File No. 861.00/2543

The Russian Ambassador (Bakhmeteff) to the Assistant Secretary of State (Phillips)

My Dear Mr. Phillips: Enclosed two copies of the memorandum on questions of currency to be used in connection with the proposed assistance to Russia. I will appreciate if you will forward one of these copies to the Secretary of Treasury.

Believe me [etc.]

B. Bakhmeteff

Memorandum on Currency in Russia

One of the most important problems, which presents itself in connection with the recent decisions of the United States to render active assistance to Russia, is that of currency to be used. It is, first of all, the question of the kind of money with which the American-Allied troops will make payments in Russia. Further, and far more important, is the question of currency to be [Page 60] employed in connection with the manifold transactions arising from the proposed economic assistance to Russia. Thus, the problem of deciding upon the proper exchange media is a vital practical necessity.

In determining the line of action, following considerations must be taken into account:

No procedure should be adopted which would eventually cause embarrassment to the future national government of Russia in the coming task of consolidating and stabilizing the monetary system of the country.
All possibilities of benefiting the Germans should be avoided, especially bearing in mind Germany’s extensive operations with the Russian ruble.

The three following ways of procedure present themselves:

Using present Russian currency;
Foreign currency (United States dollars or Japanese yens);
Issuing special bank notes (certificates).

Using present Russian currency.—Simple as it appears, this method must be emphatically rejected. The unrestricted issuance of paper money during the last year has rendered the ruble entirely unstable and deprived of any character of standard value to be used in orderly exchange. Due to the lack of confidence as to the purchasing power of the present paper money, the Allied troops would be confronted with the greatest difficulty when endeavoring to procure commodities by means of notes, considered by the population as practically valueless. Violent speculation would necessarily arise and besides it is inconceivable for the Allies to use a medium of exchange, the very source of which in fact lies in the sphere of German control. The Allies could not contribute to strengthen and consolidate rubles now in the possession of the enemy and could not indulge in offering the Germans further opportunities.
Foreign currency,—To introduce any foreign currency would be embarrassing at present on account of the illiteracy of the population and its unfamiliarity with foreign specie and denominations. In the future, such course would be bound to cause difficulties to the Government of Russia. Besides consolidating the value of the old paper ruble relatively to a new national unit, the future government in this case would have to extract from circulation certain foreign specie, which, at that time, might become a familiar instrument of purchase and exchange and the value of which besides is totally independent and is beyond authority on the part of any institutions in Russia. Further, under present chaotic conditions, foreign specie of general value introduced into the country may be diverted into German channels.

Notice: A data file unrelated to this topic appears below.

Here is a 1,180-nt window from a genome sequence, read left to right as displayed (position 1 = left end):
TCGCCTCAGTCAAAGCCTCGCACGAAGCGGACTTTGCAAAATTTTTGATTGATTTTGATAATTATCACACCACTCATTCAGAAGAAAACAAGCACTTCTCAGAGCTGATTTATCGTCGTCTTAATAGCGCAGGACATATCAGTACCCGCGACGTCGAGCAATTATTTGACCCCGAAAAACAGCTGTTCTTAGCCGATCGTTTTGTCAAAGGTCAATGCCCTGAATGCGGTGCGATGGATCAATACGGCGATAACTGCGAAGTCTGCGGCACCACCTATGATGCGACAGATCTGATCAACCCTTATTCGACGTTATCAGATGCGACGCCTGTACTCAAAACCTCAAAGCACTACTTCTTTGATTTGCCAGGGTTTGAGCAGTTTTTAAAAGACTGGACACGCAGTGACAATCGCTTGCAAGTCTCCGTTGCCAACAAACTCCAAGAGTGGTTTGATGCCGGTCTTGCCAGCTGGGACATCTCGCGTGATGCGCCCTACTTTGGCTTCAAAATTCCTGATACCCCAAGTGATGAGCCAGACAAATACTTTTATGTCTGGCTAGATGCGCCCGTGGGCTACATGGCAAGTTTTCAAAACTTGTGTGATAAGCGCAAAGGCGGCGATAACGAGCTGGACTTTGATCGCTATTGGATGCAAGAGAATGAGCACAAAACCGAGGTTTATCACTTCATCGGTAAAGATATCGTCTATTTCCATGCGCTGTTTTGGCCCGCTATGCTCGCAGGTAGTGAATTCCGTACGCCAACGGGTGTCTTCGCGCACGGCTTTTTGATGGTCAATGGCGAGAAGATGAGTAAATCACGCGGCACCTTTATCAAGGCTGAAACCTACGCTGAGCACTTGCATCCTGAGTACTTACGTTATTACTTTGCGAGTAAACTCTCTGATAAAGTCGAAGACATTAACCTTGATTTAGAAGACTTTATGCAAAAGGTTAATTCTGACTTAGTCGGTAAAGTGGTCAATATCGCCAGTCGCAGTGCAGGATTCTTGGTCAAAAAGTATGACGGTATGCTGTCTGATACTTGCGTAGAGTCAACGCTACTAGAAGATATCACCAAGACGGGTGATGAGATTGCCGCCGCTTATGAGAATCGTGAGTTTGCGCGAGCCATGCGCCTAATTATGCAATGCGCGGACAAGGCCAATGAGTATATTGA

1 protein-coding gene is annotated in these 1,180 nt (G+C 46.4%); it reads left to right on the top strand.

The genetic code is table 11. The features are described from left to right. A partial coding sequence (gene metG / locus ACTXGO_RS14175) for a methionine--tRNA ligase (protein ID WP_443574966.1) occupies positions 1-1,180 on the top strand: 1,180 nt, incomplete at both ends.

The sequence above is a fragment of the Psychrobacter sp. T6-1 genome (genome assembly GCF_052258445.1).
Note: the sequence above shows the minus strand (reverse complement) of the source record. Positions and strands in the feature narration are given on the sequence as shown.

Issuing special certificates.—Under such circumstances it appears that special certificates should be issued to be used in connection with Allied action in Russia. If issued in ruble values and in proper denominations, such certificates would have the advantage of being entirely familiar to the population. Their relative value and purchasing power can easily be rendered stable. Further, most simple measures would practically exclude any possibilities of benefiting German activities.

General Considerations

Certain considerations of general character are appropriate, which would render clear the nature and the purpose of the proposed financial enterprise.

It is to be conceived in the first place that no financial problems of general character may be set as the aim of the proposed action. Questions such as that of devaluation of the present paper currency, its extraction from circulation [Page 61] and other problems of stabilization of existing ruble currency can be legally solved only by a future national government of Russia, whose authority is well established and recognized and which is entirely in control both of the means of issuing currency as of its circulation and foreign exchange.

The purpose of introducing a new exchange medium is entirely practical, the aim being to establish a standard of exchange with a stable purchasing power which would enable economic assistance on the part of the Allies and render possible the resumption of normal economic activities.

In the eyes of the population the value of the new currency will be connected with the possibility of purchasing goods imported by the Allies, it being this real purchasing power which psychologically will attribute validity to the new notes.